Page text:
To review, Oregon has proposed implementing Pay It Forward (PIF), a higher education financing plan in which the state directly subsidizes all public college tuition (or college costs if you’d like). To fund the subsidies, people that attend college will pay an income tax after they graduate (e.g. 3% of their income for 24 years). I am a long-time supporter of the PIF idea because I think, as a philosophical matter, it’s more fair and just than college subsidies funded by taxing the general public (general public taxes = GPT).
When I waded into the debate, I thought (and still do) that the only real arguments available in the PIF v. GPT debate are tax arguments. Much to my frustration, these arguments have basically been buried by a flood of other arguments, many of which are literally wrong. However, I think the corner is turning in the debate and people are starting to see that in this debate there really are, as I have been insisting from the beginning, three kinds of arguments: 1) tax philosophy arguments, 2) tax incentive arguments, and 3) bad arguments.
If you think you have some other kind of argument, there is a rough four-step process you can use to determine whether, in fact, you do.
- State your argument in one conclusory sentence.
- Check hard to see if it is actually a tax philosophy argument (e.g. some group of people are paying more or less taxes into higher education than you think they should have to).
- Check hard to see if it is actually a tax incentive argument (e.g. some group of people will respond harmfully to PIF or GPT taxes).
- Check if you can swap out GPT for PIF (and vice versa) in your conclusory sentence, and the sentence still remains true.
If you can get through this process without triggering one of the checks, you have probably made a good argument about PIF v. GPT that is not about tax philosophy or tax incentives. I am skeptical that there are any, and have yet to find one in all my searching.
I’ve tried to explain in the meta-argument about PIF v. GPT that these two programs are seriously identical. The only exception is that PIF exempts non-attendees from the higher ed taxes while GPT does not. That’s it. That’s not to trivialize the difference. There are tax philosophy and tax incentive arguments that are relevant to that difference. There just aren’t any other kinds of arguments.
Despite my efforts, I have failed to convince very many of the wonks in this debate of the correctness of my meta-argument through these general proclamations. So instead, I will (as I did recently at Demos) just start knocking back a long list of arguments to hopefully show, by example, what I mean.
Argument: PIF taxes make individuals who utilize the federal PAYE system all the way to loan forgiveness worse off.
Response: GPT taxes make individuals who utilize the federal PAYE system all the way to loan forgiveness worse off. (fails checklist item 4)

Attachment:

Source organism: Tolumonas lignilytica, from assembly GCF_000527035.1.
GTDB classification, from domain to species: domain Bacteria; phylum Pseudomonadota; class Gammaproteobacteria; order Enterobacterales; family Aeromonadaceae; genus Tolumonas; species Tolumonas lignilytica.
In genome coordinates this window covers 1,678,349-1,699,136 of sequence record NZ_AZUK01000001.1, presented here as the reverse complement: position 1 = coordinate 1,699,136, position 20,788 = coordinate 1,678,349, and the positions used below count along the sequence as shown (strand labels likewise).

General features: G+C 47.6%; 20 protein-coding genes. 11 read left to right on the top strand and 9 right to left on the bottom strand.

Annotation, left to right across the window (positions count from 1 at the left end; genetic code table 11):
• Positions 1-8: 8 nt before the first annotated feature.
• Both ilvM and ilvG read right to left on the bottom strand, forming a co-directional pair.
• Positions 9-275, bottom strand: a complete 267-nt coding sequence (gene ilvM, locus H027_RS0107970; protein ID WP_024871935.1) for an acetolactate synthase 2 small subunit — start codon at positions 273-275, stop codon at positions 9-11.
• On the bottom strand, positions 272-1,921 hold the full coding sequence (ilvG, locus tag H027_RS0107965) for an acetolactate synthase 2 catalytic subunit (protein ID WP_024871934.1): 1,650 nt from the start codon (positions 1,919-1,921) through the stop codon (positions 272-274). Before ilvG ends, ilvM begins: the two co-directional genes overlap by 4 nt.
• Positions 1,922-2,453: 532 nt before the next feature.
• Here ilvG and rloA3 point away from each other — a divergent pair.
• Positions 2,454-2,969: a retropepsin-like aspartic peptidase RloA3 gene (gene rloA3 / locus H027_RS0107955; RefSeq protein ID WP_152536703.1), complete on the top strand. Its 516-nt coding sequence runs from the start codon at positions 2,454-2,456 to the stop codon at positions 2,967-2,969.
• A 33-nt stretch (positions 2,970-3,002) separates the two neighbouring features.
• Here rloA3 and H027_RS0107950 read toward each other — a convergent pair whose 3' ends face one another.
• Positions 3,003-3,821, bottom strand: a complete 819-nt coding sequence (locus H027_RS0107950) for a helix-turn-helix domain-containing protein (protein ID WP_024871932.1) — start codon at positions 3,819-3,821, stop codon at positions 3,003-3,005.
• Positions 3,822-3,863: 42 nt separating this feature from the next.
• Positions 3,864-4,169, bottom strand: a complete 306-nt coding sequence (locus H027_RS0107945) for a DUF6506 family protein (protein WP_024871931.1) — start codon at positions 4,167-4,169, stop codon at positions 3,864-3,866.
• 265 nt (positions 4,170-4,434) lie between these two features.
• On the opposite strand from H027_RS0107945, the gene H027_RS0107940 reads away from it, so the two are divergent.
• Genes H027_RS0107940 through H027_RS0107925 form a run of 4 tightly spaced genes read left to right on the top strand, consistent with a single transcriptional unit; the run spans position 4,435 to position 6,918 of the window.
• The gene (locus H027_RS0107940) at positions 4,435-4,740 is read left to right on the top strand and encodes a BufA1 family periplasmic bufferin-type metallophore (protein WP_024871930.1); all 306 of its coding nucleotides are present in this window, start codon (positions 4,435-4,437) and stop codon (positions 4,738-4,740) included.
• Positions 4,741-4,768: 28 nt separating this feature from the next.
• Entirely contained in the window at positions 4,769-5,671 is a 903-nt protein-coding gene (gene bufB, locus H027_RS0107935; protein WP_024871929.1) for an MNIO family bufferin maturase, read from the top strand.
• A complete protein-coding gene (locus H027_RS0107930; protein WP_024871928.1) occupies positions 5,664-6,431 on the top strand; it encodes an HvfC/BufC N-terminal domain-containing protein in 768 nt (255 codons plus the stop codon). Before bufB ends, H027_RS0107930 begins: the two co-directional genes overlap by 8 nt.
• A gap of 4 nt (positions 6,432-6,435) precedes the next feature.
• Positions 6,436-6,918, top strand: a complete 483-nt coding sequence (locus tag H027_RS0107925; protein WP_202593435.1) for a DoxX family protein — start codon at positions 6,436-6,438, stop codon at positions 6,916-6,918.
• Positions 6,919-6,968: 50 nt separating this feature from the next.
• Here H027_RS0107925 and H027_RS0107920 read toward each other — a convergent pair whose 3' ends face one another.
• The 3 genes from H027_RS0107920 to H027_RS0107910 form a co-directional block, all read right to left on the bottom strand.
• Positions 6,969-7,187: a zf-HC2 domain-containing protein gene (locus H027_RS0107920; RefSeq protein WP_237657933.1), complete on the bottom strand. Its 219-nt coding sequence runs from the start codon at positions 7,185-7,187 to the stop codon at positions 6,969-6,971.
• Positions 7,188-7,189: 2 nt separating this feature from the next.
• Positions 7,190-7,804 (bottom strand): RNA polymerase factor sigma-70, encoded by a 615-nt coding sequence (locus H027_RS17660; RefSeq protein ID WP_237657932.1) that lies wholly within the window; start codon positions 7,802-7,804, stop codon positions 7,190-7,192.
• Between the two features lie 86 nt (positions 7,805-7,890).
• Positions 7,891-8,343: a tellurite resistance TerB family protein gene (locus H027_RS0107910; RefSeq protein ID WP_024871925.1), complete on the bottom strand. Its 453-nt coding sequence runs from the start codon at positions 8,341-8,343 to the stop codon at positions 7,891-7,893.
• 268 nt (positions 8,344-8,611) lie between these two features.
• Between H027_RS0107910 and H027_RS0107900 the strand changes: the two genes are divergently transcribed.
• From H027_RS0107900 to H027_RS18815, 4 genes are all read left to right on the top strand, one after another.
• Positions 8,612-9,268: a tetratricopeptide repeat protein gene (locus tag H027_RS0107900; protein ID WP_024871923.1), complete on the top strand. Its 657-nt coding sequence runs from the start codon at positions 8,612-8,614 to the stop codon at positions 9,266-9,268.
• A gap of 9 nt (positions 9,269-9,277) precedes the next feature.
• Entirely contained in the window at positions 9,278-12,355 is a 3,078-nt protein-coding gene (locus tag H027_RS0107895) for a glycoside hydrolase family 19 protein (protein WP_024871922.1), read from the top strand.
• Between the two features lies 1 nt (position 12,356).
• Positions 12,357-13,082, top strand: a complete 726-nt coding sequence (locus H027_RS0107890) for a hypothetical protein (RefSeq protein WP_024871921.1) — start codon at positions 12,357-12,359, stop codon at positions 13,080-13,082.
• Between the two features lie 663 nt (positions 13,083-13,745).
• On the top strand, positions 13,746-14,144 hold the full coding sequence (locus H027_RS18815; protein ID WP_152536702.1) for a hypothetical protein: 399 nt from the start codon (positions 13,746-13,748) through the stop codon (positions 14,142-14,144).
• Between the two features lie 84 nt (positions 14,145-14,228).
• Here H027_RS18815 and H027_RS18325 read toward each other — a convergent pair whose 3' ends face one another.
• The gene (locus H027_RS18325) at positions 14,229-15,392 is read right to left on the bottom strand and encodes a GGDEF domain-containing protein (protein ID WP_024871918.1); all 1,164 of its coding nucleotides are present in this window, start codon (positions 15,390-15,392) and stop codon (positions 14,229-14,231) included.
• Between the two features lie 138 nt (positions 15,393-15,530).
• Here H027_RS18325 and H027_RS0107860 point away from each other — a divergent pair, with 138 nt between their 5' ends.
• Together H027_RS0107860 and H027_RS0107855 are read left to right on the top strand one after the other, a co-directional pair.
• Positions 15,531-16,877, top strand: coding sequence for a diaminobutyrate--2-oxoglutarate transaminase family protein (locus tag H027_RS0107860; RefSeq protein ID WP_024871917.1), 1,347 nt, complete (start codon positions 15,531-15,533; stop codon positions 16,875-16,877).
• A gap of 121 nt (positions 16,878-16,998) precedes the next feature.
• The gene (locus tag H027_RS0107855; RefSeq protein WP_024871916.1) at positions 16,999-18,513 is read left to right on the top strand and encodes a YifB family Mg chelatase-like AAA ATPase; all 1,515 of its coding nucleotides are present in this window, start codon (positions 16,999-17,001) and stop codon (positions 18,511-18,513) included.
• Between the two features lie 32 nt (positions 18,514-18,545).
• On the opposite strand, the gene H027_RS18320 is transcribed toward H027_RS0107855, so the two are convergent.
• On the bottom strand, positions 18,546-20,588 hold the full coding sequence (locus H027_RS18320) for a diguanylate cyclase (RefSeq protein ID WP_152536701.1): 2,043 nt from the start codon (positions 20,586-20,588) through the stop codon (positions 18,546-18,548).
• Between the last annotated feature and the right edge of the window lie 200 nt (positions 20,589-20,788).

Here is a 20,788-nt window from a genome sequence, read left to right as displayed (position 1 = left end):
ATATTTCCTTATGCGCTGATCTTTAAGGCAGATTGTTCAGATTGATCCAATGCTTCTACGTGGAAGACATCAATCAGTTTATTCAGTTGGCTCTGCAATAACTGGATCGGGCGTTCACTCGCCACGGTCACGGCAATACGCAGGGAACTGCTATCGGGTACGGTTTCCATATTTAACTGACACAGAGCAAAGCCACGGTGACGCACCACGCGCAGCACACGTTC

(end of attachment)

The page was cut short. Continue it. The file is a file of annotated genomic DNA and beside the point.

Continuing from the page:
Reason: PIF taxes only make individuals who utilize the federal PAYE system worse off because all direct tuition subsidies are worthless to them, but PIF taxes require them to contribute to the funding of those subsidies. But GPT is exactly the same: PAYE users get no benefit from the tuition subsidies funded by GPT, but still have to pay into GPT.
Argument: GPT taxes used to fund higher education subsidies are worth doing because they reduce the number of students who have to revert to the federal PAYE system, and reduce the debts of everyone who does not utilize the PAYE system.
Response: PIF taxes used to fund higher education subsidies are worth doing because they reduce the number of students who have to revert to the federal PAYE system, and reduce the debts of everyone who does not utilize the PAYE system. (fails checklist item 4)
Reason: GPT and PIF are both tuition subsidies. They both reduce non-PAYE debt totals. An argument in favor of one on these grounds is equally an argument in favor of the other.
Argument: GPT taxes used to fund higher education subsidies are worth doing because they generate externalities.
Response: PIF taxes used to fund higher education subsidies are worth doing because they generate externalities. (fails checklist 4). Alternatively, this externality argument is about the way in which non-attendees benefit from externalities and therefore GPT is fair (because it forces non-attendees to contribute to higher ed funding) while PIF is not fair (because it does not force non-attendees to contribute to higher ed funding). This alternative interpretation reveals a tax philosophy argument. (fails checklist item 2)
Reason: Clearly $1000 of PIF-funded higher ed subsidies creates the same externalities (if any) as $1000 of GPT-funded higher ed subsidies. So it’s the same. To the extent that this is a fairness argument about free riding non-attendees who reap the externalities without contributing, it’s a tax philosophy argument about who should contribute and who shouldn’t.
I could go on and on, but the post is already getting a bit unwieldy. If you think you have an argument that is not about tax philosophy or tax incentives, seriously see if you can get it through the four-part checklist. I don’t think you will, not because I have gone over every single argument ever, but because of the brute fact that PIF and GPT are not different in ways that allow any other kinds of arguments.
If I am right, the vast majority of the wonk discussion on this has been off the mark so far (at least in the way it has been presented).